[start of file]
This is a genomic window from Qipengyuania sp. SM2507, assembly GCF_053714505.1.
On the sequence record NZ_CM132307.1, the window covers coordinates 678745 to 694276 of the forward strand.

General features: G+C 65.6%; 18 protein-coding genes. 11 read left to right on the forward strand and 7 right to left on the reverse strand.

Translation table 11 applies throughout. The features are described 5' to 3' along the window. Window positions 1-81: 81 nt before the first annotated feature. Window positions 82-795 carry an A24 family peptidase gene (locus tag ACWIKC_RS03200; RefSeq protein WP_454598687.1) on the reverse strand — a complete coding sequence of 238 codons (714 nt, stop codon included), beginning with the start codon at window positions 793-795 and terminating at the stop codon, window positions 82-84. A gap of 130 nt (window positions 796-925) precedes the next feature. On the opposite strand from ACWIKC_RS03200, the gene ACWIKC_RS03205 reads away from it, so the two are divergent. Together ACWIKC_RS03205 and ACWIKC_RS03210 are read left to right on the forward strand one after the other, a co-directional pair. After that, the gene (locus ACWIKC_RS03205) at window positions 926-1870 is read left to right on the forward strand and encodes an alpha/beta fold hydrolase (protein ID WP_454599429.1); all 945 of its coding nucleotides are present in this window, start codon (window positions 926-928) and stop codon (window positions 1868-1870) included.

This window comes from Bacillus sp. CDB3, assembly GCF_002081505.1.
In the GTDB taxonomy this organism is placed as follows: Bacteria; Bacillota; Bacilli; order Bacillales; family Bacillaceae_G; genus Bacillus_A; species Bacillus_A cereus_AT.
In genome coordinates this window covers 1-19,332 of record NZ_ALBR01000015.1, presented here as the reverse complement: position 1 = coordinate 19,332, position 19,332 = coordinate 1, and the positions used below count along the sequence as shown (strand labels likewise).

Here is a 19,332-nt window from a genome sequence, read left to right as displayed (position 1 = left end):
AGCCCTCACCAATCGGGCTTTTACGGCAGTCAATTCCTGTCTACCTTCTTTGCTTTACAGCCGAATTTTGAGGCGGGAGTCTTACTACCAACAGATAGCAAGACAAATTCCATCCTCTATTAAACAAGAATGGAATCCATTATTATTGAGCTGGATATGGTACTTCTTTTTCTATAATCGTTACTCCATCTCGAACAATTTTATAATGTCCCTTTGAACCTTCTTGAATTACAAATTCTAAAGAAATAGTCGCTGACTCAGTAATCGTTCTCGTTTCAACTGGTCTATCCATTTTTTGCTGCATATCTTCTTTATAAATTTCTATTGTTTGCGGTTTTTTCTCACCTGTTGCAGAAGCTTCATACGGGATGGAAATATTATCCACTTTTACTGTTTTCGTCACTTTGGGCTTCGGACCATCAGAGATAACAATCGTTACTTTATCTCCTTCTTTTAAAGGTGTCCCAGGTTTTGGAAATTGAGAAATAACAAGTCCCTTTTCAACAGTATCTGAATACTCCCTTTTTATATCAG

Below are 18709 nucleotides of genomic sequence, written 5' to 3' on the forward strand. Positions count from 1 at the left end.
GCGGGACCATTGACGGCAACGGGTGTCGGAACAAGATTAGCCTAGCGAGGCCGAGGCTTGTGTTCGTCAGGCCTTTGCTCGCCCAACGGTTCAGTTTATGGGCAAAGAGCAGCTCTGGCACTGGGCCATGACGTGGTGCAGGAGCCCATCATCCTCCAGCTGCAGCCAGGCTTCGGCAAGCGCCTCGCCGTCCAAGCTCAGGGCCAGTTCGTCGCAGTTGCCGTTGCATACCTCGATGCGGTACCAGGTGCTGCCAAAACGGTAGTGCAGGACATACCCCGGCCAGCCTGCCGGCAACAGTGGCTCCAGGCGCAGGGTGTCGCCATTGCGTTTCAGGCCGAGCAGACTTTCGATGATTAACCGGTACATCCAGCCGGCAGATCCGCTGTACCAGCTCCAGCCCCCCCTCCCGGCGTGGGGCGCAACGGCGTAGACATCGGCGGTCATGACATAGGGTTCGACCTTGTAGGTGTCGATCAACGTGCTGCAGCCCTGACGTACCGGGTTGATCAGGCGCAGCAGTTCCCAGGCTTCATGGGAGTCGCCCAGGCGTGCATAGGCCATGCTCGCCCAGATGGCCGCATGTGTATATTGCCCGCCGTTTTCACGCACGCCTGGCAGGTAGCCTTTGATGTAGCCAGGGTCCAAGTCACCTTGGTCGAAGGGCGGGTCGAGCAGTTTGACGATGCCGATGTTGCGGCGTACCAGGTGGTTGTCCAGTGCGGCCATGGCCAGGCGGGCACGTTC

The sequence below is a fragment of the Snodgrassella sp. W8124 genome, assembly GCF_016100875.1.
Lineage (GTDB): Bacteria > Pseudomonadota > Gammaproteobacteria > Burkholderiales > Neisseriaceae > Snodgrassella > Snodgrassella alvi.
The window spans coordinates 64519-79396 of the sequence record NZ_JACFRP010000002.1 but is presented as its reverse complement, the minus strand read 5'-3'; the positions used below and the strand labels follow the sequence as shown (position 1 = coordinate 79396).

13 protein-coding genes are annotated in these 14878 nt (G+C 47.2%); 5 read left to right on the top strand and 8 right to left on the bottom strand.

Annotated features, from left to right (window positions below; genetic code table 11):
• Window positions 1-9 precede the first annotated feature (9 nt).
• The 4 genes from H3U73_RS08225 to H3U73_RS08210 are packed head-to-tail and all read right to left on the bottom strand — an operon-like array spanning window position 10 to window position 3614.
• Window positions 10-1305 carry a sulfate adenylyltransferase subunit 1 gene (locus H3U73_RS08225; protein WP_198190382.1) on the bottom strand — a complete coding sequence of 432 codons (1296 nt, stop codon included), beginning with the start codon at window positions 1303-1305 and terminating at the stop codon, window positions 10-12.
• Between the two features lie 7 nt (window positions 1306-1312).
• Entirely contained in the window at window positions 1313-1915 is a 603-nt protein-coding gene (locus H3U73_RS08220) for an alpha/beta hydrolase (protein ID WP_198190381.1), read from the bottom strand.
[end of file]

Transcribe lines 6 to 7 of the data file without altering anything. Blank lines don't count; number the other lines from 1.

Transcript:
In the GTDB taxonomy this organism is placed as follows: Bacteria; Bacillota; Bacilli; order Bacillales; family Bacillaceae_G; genus Bacillus_A; species Bacillus_A cereus_AT.
In genome coordinates this window covers 1-19,332 of record NZ_ALBR01000015.1, presented here as the reverse complement: position 1 = coordinate 19,332, position 19,332 = coordinate 1, and the positions used below count along the sequence as shown (strand labels likewise).